'Act Of Faith': Ethan Hawke Talks 'Boyhood' And Its 12-Year Shoot The actor may have spent the past 12 years filming Boyhood, but does he remember what life was like back in 2002 when he started filming? We'll test his knowledge in an Ask Me Another Challenge.
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'Act Of Faith': Ethan Hawke Talks 'Boyhood' And Its 12-Year Shoot

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'Act Of Faith': Ethan Hawke Talks 'Boyhood' And Its 12-Year Shoot

'Act Of Faith': Ethan Hawke Talks 'Boyhood' And Its 12-Year Shoot

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OPHIRA EISENBERG, HOST:

Welcome back to ASK ME ANOTHER, NPR and WNYC's hour of trivia, puzzles and word games. I'm Ophira Eisenberg, and please welcome our very important puzzler. He's an actor whose roles span everything from Shakespeare to slacker comedies to art house dramas. It's Ethan Hawke.

(APPLAUSE)

ETHAN HAWKE: Thanks for having me.

EISENBERG: Welcome. You have done so many different movies over the years and lots of, I mean, cross genres. When you're walking down the street and you have the obsessive fan run up to you, what do they yell out to you? What is the number one?

HAWKE: You know, it depends on what they look like, you know. I mean, there's a certain type of woman where it's kind of clear by the look in her eyes that the "Reality Bites" poster was on her college wall.

EISENBERG: Sure.

HAWKE: Right. Like then, there's the dude that's really into training days like yo, Jake. You know, there's that guy. Then, there's the kind of geeked-out "Gattaca" fan, you know.

(APPLAUSE)

HAWKE: This is my crowd. All right - very good.

EISENBERG: You are loyal to directors. You find a director that - I mean, Richard Linklater you've work with.

HAWKE: Eight times.

EISENBERG: Eight times. But also Antoine Fuqua.

HAWKE: Yeah, "Training Day" and "Brooklyn's Finest" with Antoine and...

EISENBERG: Andrew Niccol.

HAWKE: I did "Gattaca," "Lord Of War" and a new film called "Good Kill" that's coming out next year.

EISENBERG: So what is it about these directors that you go this is my ideal working relationship?

HAWKE: Well, to answer honestly, it's that - usually when you finish collaboration with somebody, it takes about that time to feel comfortable to start. I always feel like right at the end, I'm like god, I wish we started now. Trust is the biggest thing in any kind of creative endeavor, you know. And particularly to be honest with you, actors - my peer group has a bed reputation, and a lot of directors are burned and fried and really mistrustful, that your primary objective is to make their movie better and not to serve yourself. There's a great Marlon Brando quote in his younger days, were said that, you know his job was to spiritually marry his director. So that's really always my goal is kind of just figure out what this story is they want to tell and help them tell it.

EISENBERG: Nice.

HAWKE: Cool, right?

EISENBERG: Yeah.

(APPLAUSE)

HAWKE: So when people figure that out I get another job.

EISENBERG: Right, so a project that, you know, is a huge hit - "Boyhood" - that you...

(APPLAUSE)

HAWKE: Thank you.

EISENBERG: That you worked with Richard Linklater. And it's a film that took 12 years to film.

HAWKE: That's true.

EISENBERG: And I have read that you are shocked by its commercial success.

HAWKE: Yeah, completely. I mean, I always thought it was cool. I don't mean to - I'm blown away by Linklater, right? You know, I mean, we did "Before Sunrise." And this is a movie that when it came out, about 15 people went to see, right? And it's only slowly gathered its - people being interested in it. And the same was true of "Waking Life." And other projects that I've worked with Linklater, I was completely confident in their artistic merit. I'm not - there's no false humility about that. I thought the movies were great. But - and when he asked me 12 years ago hey, I have this cool idea. Why don't we cast this, like, 6-year-old boy, and we'll get together a couple of days a year and we'll make a movie about growing up? I'm like all right, that sounds cool I guess.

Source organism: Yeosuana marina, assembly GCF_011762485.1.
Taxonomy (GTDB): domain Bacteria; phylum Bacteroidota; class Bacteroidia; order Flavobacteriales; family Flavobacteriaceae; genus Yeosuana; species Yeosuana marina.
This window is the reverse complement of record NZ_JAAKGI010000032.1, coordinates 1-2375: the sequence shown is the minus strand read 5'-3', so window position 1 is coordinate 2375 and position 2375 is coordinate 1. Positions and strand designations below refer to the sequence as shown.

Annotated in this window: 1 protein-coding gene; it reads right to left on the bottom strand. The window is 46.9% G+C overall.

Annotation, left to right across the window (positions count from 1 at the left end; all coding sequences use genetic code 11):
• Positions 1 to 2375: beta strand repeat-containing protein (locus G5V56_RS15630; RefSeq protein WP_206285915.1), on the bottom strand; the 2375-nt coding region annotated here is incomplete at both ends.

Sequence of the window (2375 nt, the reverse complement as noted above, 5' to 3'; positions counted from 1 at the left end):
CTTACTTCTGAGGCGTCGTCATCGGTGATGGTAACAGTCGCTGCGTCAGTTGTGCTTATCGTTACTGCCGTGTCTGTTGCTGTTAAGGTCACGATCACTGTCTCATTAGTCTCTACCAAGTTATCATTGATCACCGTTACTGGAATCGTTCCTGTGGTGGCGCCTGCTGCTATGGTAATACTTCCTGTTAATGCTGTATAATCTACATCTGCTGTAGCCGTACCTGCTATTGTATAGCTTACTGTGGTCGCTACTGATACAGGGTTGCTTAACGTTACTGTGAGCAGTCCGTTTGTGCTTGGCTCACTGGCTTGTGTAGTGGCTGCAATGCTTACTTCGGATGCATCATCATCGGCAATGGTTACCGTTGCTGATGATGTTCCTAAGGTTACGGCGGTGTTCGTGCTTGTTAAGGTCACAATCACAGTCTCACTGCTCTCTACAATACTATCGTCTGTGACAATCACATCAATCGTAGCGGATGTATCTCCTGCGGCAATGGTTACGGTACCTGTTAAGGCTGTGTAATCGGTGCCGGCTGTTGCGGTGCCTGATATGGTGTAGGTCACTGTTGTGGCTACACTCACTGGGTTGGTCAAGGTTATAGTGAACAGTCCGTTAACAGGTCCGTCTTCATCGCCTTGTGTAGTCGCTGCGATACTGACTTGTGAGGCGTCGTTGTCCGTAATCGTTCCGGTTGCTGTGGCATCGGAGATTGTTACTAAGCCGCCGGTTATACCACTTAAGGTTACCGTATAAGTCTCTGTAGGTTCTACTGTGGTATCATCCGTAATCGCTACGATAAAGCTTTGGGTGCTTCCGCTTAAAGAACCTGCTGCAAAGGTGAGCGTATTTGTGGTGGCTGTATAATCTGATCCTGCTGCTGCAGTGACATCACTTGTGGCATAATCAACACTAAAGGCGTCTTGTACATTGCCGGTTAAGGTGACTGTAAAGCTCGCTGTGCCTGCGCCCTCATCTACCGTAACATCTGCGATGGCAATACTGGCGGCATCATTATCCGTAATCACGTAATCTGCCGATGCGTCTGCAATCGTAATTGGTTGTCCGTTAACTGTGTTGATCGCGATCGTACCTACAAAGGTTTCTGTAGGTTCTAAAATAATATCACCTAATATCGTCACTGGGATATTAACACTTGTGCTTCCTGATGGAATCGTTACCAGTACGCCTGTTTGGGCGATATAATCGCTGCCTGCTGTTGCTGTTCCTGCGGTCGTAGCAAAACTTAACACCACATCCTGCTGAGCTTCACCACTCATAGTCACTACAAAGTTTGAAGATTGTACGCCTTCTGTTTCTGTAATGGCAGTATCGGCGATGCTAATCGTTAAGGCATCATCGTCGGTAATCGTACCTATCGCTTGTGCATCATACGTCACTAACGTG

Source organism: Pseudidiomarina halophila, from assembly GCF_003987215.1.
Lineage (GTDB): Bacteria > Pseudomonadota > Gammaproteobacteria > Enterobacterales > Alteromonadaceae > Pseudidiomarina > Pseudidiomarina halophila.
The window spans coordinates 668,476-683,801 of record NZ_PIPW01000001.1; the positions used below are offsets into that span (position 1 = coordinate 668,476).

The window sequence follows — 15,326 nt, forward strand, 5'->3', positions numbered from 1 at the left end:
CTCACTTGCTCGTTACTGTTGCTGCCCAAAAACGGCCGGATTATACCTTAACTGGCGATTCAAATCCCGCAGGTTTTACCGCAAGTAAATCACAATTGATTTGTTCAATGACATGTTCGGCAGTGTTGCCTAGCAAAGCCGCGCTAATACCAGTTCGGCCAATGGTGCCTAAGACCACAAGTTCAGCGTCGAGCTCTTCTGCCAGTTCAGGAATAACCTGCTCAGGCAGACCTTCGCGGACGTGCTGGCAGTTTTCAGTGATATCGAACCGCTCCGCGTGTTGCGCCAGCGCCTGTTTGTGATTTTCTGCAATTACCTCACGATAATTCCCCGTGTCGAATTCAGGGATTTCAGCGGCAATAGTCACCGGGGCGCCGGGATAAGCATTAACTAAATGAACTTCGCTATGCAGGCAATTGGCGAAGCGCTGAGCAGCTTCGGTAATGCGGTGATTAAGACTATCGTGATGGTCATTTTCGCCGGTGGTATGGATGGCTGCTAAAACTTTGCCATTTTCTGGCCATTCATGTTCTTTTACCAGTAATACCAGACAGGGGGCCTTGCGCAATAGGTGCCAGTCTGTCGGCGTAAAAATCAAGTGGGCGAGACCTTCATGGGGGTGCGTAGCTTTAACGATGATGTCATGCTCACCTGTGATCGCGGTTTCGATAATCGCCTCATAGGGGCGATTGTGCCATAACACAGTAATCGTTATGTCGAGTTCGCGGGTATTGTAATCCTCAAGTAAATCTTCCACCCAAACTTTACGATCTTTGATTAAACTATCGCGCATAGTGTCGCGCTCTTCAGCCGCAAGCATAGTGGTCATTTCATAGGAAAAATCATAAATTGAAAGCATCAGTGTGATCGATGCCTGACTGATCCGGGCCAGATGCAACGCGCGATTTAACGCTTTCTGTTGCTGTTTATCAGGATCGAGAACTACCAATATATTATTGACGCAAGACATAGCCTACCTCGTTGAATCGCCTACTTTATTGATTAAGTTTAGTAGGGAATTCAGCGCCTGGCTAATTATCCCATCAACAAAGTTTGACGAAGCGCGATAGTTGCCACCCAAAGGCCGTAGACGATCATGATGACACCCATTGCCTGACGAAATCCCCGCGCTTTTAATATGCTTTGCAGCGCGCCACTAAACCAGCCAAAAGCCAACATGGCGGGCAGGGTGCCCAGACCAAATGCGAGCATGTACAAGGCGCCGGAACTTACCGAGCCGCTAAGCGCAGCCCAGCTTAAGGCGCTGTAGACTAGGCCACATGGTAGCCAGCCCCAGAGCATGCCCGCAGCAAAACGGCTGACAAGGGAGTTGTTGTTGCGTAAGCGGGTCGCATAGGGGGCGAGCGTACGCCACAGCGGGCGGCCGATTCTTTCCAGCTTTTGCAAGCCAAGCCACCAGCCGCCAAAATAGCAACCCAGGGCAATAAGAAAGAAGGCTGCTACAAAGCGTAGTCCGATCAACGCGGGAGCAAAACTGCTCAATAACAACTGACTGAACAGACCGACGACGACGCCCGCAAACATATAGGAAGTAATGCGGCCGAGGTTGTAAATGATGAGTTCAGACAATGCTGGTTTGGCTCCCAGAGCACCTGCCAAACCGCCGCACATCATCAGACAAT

EISENBERG: That was his pitch?

HAWKE: Yeah, basically. I mean, it was a little bit more interesting than that, you know? But I was like who are we going to cast? You know, what do you mean? Like, are we really going to do this and are other people going to keep showing up? Because you get into the legality of it, you know, you can't sign people up for a contract. You know, you can't make the kid be in the movie. The whole thing was an act of faith. You know, it's illegal to make someone work on - sign a contract for more than seven years, right? So we never had any deals. It was just do you want to get on together on Wednesday and keep doing this project? And I really - it was so strange. And we would work hard on it.

EISENBERG: Like a lucrative book club.

(LAUGHTER)

HAWKE: Well, it wasn't really very lucrative.

EISENBERG: Right, right.

HAWKE: I mean, it was like...

EISENBERG: That's right.

HAWKE: ...Every other book club. And - and at first, it just seemed like an experiment. You know, it was this really interesting thing. And then slowly, once you pass the 6,7 year mark, it started to be this thing that meant a lot to all of us. And I didn't know that other people would be interested because you make these things and you make them for people. I mean, that is the idea. When you hit the bell right, right? - it means something personal to the person. It's not something you plan to do...

EISENBERG: Right.

HAWKE: ...Or something. And that really seems to be happening with this movie in a way that is really the most exciting here. And it's weird, right at a moment, you know, here I am about to turn 44 and it's really the time where I feel like it's time for me to get a real job I hate like everybody else. And now this - the biggest harebrained scheme of my life has gone well. And I just - I want it to serve as like a kind of call to anybody with a harebrained scheme that it can work out, you know, just go for it.

EISENBERG: Do you think right now because of that people are like, we're going to do the same thing but it's going to take place over 25 years. Do you think, like, that it's going to start?

(LAUGHTER)

HAWKE: You know, go for it, I guess.

EISENBERG: Yeah, why not, right?

EISENBERG: How as an actor do you approach figuring out your character development for a character that you haven't met yet? A 12-year - I mean...